U.S. stocks were mixed midsession Friday after giving back some opening gains when a consumer-sentiment survey showed a jump in inflation expectations, while rising crude-oil prices and Middle East geopolitical tensions weighed on the technology-heavy Nasdaq.
How are stocks trading?
The S&P 500
shed 17 points, or 0.4%, to 4,332.
The Dow Jones Industrial Average
rose by 23 points, or 0.1%, to 33,651 after rising more than 200 points earlier.
The Nasdaq Composite
was down 134 points, or 1%, at 13,439.
On Thursday, the S&P 500 slipped 0.6% to finish at 4,349.61, while the Dow Jones Industrial Average dropped 173.73 points, or 0.5% to 33,631.14. The Nasdaq Composite fell 0.6% to 13,574.22. The losses broke a four-day winning streak for those indexes.
What’s driving markets?
U.S. stocks slipped to session lows as the Dow erased gains following the release of data showing a jump in consumers’ inflation expectations, adding to an already risk-off mood in markets driven by a surge in prices of oil, while Treasury bond prices and gold also climbed, driven by rising geopolitical tensions.
“It’s a war trade,” said Jay Hatfield, CEO and portfolio manager at Infrastructure Capital Advisors, during a phone interview with MarketWatch. “Investors are selling tech, buying energy, buying bonds and buying gold.”
He also pointed to the release of Friday’s University of Michigan consumer sentiment gauge as the turning point for markets Friday. The survey data showed one-year inflation expectations rising to 3.8%, the highest level since May.
Aside from the inflation data and a batch of corporate earnings reports, the main news impacting markets was Israel’s military ordering more than 1 million people to leave Gaza, raising fears a ground offensive could be under way soon, escalating tensions in the Middle East.
Crude-oil prices surged on the news, rising more than 4%, in U.S.-traded markets, while Treasury yields dropped. The U.S. tightening sanctions on Russian crude sales also helped boost oil prices.
Rising oil prices and falling Treasury yields helped explain much of the action in stocks, as the S&P 500 energy sector took the lead, while tech stocks retreated and interest-rate sensitive sectors like utilities outperformed.
“Normally when oil is going up, tech stocks go down,” Hatfield said. “They have been the safe haven when interest rates are rising, but now that rates are dropping, the tech stocks are down slightly.”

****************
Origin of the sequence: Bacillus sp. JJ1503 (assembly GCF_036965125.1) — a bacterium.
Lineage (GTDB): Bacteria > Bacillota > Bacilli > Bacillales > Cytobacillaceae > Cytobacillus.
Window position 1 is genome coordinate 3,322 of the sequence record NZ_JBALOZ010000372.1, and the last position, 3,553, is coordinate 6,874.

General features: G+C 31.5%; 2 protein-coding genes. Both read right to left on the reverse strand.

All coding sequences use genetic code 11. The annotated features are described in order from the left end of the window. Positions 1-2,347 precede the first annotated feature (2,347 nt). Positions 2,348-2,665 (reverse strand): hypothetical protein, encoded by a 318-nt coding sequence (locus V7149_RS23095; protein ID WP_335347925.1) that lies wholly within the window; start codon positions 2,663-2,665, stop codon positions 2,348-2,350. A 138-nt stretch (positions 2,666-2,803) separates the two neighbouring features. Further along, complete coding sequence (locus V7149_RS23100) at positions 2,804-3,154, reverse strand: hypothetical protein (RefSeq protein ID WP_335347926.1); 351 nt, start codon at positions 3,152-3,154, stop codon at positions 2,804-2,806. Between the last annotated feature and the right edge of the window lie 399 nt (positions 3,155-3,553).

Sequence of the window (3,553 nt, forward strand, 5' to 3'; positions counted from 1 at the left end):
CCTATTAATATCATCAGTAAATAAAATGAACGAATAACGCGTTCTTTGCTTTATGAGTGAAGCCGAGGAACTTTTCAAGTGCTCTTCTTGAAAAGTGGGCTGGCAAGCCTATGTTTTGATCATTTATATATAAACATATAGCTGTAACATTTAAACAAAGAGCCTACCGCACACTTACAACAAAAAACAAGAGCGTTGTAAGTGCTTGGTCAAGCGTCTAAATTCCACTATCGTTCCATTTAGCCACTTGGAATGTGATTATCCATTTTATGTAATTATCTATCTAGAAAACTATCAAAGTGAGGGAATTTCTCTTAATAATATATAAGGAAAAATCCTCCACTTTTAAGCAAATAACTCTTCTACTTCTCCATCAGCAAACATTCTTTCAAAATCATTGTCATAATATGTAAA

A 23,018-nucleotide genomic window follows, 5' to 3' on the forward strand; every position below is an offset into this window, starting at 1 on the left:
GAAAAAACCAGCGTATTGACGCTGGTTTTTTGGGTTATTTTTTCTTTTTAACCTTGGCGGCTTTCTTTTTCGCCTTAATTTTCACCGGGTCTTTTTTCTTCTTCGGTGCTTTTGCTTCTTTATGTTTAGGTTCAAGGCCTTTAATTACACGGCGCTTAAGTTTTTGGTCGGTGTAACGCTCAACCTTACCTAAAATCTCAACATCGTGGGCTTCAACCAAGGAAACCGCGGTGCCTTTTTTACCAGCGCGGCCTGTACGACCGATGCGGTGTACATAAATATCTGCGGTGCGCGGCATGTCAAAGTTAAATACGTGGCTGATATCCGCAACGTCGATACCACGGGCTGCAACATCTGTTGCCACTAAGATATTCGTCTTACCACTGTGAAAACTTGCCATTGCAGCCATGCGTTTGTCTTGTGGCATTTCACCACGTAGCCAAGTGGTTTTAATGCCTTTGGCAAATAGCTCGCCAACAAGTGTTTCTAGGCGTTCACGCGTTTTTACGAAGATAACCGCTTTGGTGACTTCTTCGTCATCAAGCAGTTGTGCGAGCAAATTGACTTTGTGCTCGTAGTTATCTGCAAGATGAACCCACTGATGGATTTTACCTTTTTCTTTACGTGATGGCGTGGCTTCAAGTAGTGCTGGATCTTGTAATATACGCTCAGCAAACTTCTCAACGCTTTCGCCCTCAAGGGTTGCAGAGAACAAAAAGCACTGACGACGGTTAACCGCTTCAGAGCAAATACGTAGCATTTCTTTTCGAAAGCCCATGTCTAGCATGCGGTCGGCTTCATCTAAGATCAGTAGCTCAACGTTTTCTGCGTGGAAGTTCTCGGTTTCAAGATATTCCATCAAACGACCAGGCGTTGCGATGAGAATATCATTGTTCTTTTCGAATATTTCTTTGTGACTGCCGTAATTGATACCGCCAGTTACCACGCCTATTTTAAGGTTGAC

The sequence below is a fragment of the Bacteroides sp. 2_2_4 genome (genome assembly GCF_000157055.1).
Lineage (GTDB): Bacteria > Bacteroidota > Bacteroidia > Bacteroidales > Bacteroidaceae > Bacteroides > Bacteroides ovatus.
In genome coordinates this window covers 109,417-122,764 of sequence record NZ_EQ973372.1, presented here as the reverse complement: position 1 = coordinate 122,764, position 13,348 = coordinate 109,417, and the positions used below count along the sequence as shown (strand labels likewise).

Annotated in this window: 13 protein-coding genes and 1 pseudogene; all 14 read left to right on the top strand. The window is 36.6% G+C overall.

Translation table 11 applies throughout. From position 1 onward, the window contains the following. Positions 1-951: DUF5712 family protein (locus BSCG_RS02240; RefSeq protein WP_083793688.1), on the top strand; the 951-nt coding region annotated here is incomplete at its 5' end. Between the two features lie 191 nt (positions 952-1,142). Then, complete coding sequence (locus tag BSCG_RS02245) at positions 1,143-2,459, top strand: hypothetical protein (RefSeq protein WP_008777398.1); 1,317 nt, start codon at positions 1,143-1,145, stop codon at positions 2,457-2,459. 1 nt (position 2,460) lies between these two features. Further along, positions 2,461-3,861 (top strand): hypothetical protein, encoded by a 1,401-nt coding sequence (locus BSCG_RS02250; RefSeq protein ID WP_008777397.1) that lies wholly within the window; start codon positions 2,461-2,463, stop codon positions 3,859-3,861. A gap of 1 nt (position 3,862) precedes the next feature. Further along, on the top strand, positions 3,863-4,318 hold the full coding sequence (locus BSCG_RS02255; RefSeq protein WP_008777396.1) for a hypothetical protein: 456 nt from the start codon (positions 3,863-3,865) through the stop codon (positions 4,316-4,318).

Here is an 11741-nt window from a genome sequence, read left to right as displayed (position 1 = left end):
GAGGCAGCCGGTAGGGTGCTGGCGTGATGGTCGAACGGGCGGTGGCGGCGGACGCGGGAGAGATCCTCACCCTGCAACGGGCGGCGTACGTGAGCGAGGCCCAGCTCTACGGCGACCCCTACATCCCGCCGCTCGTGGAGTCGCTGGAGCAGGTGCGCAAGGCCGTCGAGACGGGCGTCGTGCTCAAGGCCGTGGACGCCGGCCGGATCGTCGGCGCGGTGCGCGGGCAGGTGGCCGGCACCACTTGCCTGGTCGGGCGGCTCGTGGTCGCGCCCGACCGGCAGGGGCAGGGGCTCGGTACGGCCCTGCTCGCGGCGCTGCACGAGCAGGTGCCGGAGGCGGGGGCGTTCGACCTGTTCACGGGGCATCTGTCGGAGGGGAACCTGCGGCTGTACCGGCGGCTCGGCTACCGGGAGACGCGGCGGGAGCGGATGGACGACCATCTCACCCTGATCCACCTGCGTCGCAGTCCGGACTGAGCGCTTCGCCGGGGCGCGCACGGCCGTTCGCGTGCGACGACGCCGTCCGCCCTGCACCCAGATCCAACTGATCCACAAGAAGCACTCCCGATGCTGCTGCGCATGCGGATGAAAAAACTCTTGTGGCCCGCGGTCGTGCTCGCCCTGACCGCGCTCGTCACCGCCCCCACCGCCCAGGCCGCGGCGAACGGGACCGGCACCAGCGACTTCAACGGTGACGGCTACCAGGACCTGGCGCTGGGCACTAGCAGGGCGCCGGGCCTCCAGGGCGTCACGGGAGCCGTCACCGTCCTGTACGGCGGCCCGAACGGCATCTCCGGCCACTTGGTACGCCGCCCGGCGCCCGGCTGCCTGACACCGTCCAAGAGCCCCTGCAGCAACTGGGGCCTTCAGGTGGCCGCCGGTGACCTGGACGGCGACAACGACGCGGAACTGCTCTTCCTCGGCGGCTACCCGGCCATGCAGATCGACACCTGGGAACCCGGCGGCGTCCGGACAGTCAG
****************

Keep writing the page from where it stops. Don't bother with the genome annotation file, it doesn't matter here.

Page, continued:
Selling in tech shares heaped pressure on the market, since large tech stocks now exert an outsize influence on both the Nasdaq and the S&P 500.
Ahead of the open, earnings had been front and center for investors as the third-quarter reporting season swung into gear with results from JPMorgan Chase & Co.
which reported stronger-than-expected third-quarter profit thanks to higher net interest income and lower credit costs. Shares of Wells Fargo & Co.
also rose after its third-quarter earnings also beat forecasts by a comfortable margin.
JPMorgan Chief Executive Jamie Dimon said the bank delivered “solid” results amid a tough macroeconomic backdrop now complicated by another war. But he also delivered some more ominous commentary about markets and the economy.
“This may be the most dangerous time the world has seen in decades,” he said.
shares climbed after the bank said its third-quarter profit edged up 2% to $3.546 billion. Of the major financial institutions reporting on Friday, only BlackRock Inc.
shares were lower after the firm didn’t hit Wall Street’s target for sales.
Strong performance among Dow stocks like JPMorgan, Citi and UnitedHealth Group Inc.
which also reported strong earnings, helped push the blue-chip average into the lead on Friday, a position it held even as stocks touched session lows.
Investors are expected to see a fourth-straight quarter of earnings declines overall for the S&P 500 index companies, with third-quarter per-share profit collectively expected to decline 0.3% compared with the same period a year prior, according to FactSet.
So-called haven assets like gold and Treasury bonds also rallied.
The yield for the 10-year Treasury note
was down 6 basis points at 4.643%, and that of the 2-year
was down 3 basis points to 5.037%. Gold also rose sharply on Friday as investors sought safety in the yellow metal. December gold contract
climbed by $40.20, or 2.1%, to $1,923.20 an ounce on Comex.
Companies in focus
saw shares rally Friday after it boosted its full-year 2023 profit and sales outlook, reflecting heightened expectations for Ozempic and Wegovy sales.
Dollar General Corp. shares
rallied after the dollar-store chain said that Todd Vasos was returning as chief executive after retiring less than a year ago.
was steady after U.K. regulators on Friday gave Microsoft Corp. the go-ahead for the tech giant’s $68.7 billion acquisition of videogame holding company, Activision Blizzard, ending a long saga.